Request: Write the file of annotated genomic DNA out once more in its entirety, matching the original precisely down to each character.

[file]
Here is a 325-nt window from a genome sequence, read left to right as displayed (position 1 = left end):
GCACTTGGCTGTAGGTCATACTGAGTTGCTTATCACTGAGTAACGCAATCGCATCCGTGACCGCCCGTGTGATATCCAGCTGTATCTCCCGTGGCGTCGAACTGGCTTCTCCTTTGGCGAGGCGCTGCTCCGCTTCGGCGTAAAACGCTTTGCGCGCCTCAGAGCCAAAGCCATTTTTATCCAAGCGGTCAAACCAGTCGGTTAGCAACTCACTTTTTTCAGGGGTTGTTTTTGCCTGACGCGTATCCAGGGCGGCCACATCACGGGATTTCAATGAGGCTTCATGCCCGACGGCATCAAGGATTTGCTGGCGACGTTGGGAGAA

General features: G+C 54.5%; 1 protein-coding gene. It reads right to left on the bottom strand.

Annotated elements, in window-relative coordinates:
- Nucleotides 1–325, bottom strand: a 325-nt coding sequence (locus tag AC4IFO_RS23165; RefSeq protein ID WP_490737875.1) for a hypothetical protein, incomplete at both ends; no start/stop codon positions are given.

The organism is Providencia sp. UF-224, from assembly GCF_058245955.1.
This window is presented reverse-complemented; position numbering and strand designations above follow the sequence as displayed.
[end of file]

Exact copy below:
Here is a 325-nt window from a genome sequence, read left to right as displayed (position 1 = left end):
GCACTTGGCTGTAGGTCATACTGAGTTGCTTATCACTGAGTAACGCAATCGCATCCGTGACCGCCCGTGTGATATCCAGCTGTATCTCCCGTGGCGTCGAACTGGCTTCTCCTTTGGCGAGGCGCTGCTCCGCTTCGGCGTAAAACGCTTTGCGCGCCTCAGAGCCAAAGCCATTTTTATCCAAGCGGTCAAACCAGTCGGTTAGCAACTCACTTTTTTCAGGGGTTGTTTTTGCCTGACGCGTATCCAGGGCGGCCACATCACGGGATTTCAATGAGGCTTCATGCCCGACGGCATCAAGGATTTGCTGGCGACGTTGGGAGAA

General features: G+C 54.5%; 1 protein-coding gene. It reads right to left on the bottom strand.

Annotated elements, in window-relative coordinates:
- Nucleotides 1–325, bottom strand: a 325-nt coding sequence (locus tag AC4IFO_RS23165; RefSeq protein ID WP_490737875.1) for a hypothetical protein, incomplete at both ends; no start/stop codon positions are given.

The organism is Providencia sp. UF-224, from assembly GCF_058245955.1.
This window is presented reverse-complemented; position numbering and strand designations above follow the sequence as displayed.